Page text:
Although the U.S. Supreme Court is the highest court in the land, it has rarely ruled on issues of veterans law. Below are the most notable cases from recent decades:
- Henderson v. Shinseki, 562 U.S. 428 (2011) (holding that the time period to file a Notice of Appeal with the CAVC can be equitably tolled).
- Shinseki v. Sanders, 556 U.S. 396 (2009) (holding that veterans benefits cases follow the ordinary rule that appellant's generally have the burden of proving that a procedural error was prejudicial).
- Brown v. Gardner, 513 U.S. 115 (1994) (abrogated by statute) (holding that 38 U.S.C. § 1151 (1994) provides compensation for any veteran injured by VA medical care, regardless of whether VA was negligent).
- Traynor v. Turnage, 485 U.S. 535 (1988) (holding that Congress may deny benefits based upon a veteran's alcoholism).
- Walters v. Nat'l Ass'n of Radiation Survivors, 473 U.S. 305 (1985) (holding that veterans do not have a due process right to hire attorneys to help them file benefits claims).
- Johnson v. Robison, 415 U.S. 361 (1974) (holding that equal protection is not violated by denying veterans benefits to conscientious objectors who perform alternative service).
The Federal Circuit has limited jurisdiction to review legal rulings by the Court of Appeals for Veterans Claims in veterans benefits cases, but is not permitted to review factual determinations or the application of law to fact. 38 U.S.C. § 7292. Administrative Procedure Act (APA) challenges to VA rulemaking may also be brought directly to the Federal Circuit.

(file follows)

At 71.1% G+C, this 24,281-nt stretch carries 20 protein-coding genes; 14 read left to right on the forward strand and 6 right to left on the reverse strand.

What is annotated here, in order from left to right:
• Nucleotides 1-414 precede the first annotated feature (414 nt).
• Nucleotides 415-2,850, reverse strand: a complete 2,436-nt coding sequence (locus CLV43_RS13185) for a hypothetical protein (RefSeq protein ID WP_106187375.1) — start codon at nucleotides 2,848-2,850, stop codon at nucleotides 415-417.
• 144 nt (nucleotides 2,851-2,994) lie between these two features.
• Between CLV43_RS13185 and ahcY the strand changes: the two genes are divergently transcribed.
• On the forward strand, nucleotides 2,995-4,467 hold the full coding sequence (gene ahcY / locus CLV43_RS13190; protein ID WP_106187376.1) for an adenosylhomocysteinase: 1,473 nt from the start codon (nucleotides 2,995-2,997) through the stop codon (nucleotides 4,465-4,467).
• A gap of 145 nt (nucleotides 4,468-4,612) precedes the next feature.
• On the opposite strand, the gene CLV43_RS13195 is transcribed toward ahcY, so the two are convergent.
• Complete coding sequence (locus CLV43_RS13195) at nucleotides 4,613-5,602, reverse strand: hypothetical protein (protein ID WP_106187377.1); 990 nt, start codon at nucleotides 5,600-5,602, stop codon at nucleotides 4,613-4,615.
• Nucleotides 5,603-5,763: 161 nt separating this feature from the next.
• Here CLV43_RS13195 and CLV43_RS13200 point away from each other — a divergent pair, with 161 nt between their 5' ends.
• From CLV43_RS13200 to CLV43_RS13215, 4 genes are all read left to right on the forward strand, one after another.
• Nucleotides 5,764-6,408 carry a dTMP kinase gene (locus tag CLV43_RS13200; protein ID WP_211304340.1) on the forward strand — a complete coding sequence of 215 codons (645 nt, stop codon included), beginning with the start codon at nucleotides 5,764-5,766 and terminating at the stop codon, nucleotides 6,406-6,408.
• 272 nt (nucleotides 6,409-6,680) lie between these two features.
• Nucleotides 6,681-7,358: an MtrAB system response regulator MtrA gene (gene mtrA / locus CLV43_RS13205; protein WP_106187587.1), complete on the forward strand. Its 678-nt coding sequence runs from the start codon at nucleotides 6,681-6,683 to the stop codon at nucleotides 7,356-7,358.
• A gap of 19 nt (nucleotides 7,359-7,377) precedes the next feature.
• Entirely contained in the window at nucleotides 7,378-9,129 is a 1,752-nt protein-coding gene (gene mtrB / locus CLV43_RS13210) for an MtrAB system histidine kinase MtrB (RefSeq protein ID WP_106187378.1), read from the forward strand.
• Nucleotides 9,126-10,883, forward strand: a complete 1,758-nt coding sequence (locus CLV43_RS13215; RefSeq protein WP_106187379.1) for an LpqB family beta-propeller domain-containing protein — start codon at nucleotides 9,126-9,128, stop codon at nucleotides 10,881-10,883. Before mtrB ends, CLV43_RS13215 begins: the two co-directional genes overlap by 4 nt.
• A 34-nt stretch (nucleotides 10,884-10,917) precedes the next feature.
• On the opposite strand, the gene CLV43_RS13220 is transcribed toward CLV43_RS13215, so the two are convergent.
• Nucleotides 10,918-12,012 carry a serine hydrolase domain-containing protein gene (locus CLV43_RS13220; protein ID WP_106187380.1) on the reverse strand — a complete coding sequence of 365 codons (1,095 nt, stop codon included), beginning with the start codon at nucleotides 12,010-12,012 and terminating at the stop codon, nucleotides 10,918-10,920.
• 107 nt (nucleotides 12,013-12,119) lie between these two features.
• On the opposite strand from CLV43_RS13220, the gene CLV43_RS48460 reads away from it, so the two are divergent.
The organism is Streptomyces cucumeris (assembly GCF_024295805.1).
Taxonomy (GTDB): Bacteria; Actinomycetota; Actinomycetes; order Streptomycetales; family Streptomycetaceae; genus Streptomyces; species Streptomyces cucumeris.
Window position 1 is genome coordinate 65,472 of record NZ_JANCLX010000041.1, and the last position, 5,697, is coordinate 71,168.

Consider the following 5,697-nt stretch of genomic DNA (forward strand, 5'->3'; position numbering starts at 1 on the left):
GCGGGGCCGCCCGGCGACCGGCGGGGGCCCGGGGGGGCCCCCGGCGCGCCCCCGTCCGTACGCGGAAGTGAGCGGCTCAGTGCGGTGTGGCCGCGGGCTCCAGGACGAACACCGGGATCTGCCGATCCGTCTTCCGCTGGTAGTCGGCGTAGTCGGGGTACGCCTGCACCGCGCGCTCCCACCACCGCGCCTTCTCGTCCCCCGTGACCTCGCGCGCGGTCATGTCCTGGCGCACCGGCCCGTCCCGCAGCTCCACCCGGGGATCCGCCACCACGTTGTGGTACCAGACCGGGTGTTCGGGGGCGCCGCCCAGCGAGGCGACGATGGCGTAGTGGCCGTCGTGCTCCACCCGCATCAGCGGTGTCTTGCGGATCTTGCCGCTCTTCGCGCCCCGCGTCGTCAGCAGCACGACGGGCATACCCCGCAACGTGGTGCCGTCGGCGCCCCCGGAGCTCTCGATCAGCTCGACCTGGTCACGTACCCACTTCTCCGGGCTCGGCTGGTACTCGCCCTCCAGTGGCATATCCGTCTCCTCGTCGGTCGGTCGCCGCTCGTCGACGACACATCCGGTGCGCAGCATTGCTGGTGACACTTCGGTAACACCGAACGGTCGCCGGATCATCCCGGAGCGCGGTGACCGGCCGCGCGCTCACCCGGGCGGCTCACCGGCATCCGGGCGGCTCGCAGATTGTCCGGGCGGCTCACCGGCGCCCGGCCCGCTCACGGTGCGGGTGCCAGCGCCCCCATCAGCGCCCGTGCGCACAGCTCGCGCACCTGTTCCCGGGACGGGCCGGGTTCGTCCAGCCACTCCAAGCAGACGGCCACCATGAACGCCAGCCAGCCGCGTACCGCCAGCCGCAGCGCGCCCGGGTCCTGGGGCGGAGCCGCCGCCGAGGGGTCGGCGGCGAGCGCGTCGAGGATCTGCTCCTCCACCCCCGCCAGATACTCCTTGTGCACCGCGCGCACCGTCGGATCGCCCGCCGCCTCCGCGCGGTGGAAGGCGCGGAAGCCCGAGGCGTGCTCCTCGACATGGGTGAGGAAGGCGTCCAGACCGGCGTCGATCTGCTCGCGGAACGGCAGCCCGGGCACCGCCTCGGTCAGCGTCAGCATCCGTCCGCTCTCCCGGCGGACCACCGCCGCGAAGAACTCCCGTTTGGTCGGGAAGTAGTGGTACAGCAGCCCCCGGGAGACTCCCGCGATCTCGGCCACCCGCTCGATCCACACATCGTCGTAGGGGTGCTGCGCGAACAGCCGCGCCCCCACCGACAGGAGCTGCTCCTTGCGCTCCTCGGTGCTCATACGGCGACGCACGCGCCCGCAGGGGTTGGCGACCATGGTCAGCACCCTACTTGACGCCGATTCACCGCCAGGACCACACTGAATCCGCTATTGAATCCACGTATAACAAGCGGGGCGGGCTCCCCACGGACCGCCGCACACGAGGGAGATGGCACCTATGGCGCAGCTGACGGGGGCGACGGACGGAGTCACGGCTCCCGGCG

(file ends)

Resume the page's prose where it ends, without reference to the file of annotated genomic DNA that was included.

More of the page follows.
- Recent Federal Circuit decisions are here. The veterans benefits cases are listed under the origin "CAVC".
- Upcoming arguments at the Federal Circuit are listed here. The veterans benefits cases have "CAVC" after the docket number.
- Audio of Federal Circuit arguments is available here.
- Statistics on the Federal Circuit's workload are available here.
The CAVC is an Article I court that conducts independent judicial review of claims that have been denied by VA. The Secretary may not appeal to the CAVC. The CAVC may decide cases either by a single judge or by a panel. Panel decisions are published in the Veterans Appeals Reporter and are binding on VA and the CAVC.
- Recent CAVC decisions are available here.
- Upcoming arguments at the CAVC are listed here.
- Audio of CAVC arguments is available here.
- Statistics on the CAVC's workload are available here.
Other Federal Courts
A few groups have pursued class action lawsuits against VA. One recent decision is Veterans for Common Sense v. Peake, 563 F. Supp. 2d 1049 (N.D. Cal. 2008). Although the judge rejected the suit, the 44-page decision discusses evidence from VA officials in detail and makes numerous findings about the system.
That ruling was appealed to the U.S. Court of Appeals for the Ninth Circuit. The Ninth Circuit issued a 140-page opinion on May 11, 2011, which held that VA's systems for handling the mental health needs of veterans with PTSD and for processing appeals of regional office decisions on benefits claims. The opinion indicates that the district court may need to take over VA operations to remedy the violations. [download .pdf]